The first thing my grandmother noticed when I was born was my chin. She held me close and stroked my face slightly with her pinky, grazing over the asterisk left in my soft clay. It’s a Peters trait, this dimple-chin.
In one of the earliest photos of my grandmother, she stands in front of a quaint house, hips forward and thumbs stuck in her overall pockets. Her face is full of dimples, two arcs next to her mouth and a star in the center of her chin. Even when she grew elderly and the skin beneath her face sagged down, that dimple was as crisp as the photograph. It aged much as her soul did, stubbornly.
As my dad ages, I see echoes of my grandmother in his face; the thousand ripples around the mouth, the cheeks plush like marshmallows, and of course that deep divot in his chin that, from a distance, is nothing but shadow. Sometimes he strokes it in thought, hunched over the table while filling in a quarter note or dotting an ‘i.’
Despite all the credit my dad’s side has gotten for my unique chin, I can’t un-see a spot on my mom’s chin that sags slightly inwards, like an overripe spot on a peach.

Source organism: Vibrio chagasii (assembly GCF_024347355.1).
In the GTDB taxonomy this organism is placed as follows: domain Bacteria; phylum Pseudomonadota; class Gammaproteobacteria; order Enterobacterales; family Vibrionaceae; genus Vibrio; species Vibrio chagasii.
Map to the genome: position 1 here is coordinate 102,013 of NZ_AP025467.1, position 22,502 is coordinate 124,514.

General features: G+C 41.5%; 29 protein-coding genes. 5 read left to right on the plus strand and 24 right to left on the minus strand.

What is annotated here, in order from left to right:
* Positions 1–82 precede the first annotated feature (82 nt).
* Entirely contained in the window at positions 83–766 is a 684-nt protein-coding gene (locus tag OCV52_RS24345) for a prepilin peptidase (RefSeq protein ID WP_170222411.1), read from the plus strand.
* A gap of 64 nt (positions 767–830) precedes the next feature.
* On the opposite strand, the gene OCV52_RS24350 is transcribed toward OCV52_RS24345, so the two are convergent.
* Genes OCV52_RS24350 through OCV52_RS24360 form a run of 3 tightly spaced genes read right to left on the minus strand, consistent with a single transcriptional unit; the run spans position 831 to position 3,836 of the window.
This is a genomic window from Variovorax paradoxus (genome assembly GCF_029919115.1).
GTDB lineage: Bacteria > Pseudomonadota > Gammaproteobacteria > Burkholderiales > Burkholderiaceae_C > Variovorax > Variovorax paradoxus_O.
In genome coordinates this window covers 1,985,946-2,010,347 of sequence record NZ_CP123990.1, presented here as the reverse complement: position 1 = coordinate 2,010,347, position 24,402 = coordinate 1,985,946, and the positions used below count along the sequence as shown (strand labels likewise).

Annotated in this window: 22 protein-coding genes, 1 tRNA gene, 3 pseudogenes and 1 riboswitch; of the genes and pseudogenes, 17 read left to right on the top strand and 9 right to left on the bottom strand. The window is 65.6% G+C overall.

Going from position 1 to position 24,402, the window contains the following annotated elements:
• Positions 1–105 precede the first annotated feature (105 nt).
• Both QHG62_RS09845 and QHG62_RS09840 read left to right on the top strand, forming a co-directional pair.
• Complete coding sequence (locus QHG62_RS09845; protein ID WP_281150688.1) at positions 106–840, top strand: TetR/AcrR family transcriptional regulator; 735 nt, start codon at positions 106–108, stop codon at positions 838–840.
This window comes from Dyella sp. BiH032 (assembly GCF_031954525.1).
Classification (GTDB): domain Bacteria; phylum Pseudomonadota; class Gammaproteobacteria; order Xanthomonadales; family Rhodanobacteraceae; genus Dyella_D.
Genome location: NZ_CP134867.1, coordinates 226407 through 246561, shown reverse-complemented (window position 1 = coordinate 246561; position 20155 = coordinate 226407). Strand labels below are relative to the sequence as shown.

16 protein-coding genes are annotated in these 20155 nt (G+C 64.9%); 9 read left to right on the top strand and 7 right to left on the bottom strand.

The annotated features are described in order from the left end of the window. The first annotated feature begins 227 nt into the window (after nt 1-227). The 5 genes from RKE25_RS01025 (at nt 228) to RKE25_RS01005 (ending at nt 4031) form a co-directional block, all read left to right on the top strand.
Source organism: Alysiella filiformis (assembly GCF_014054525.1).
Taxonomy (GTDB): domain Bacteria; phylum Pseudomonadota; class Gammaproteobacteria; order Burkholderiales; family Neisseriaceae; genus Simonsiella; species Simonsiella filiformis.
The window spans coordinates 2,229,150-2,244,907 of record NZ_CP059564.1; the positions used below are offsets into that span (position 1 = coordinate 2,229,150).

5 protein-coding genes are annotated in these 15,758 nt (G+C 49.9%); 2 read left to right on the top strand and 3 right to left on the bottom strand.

Once, after a trip to see her parents, my mom described spending weeks flooding the floor of their San Luis Obispo mobile home with boxes of old family pictures and memorabilia. With an excited inhale, she describe the delicate process of extracting a certain yellowed picture from its broken frame. Then she took the very picture out of an envelope for me to see. It’s a picture of our family in Italy so old even Grandpa can’t name everyone. I studied it like a crossword puzzle—looking for a familiar combination in all the empty spaces.
In the center of the photo was a elderly woman, apparently my great-great grandmother. She sat round-shouldered in a wooden chair, her hair was tucked back behind a kerchief and her face scrunched in the sunlight. Below her mouth was a dark dot. An imperfection. Then I studied each of the faces around her. Standing next to each other in a line, their chins made a long ellipses.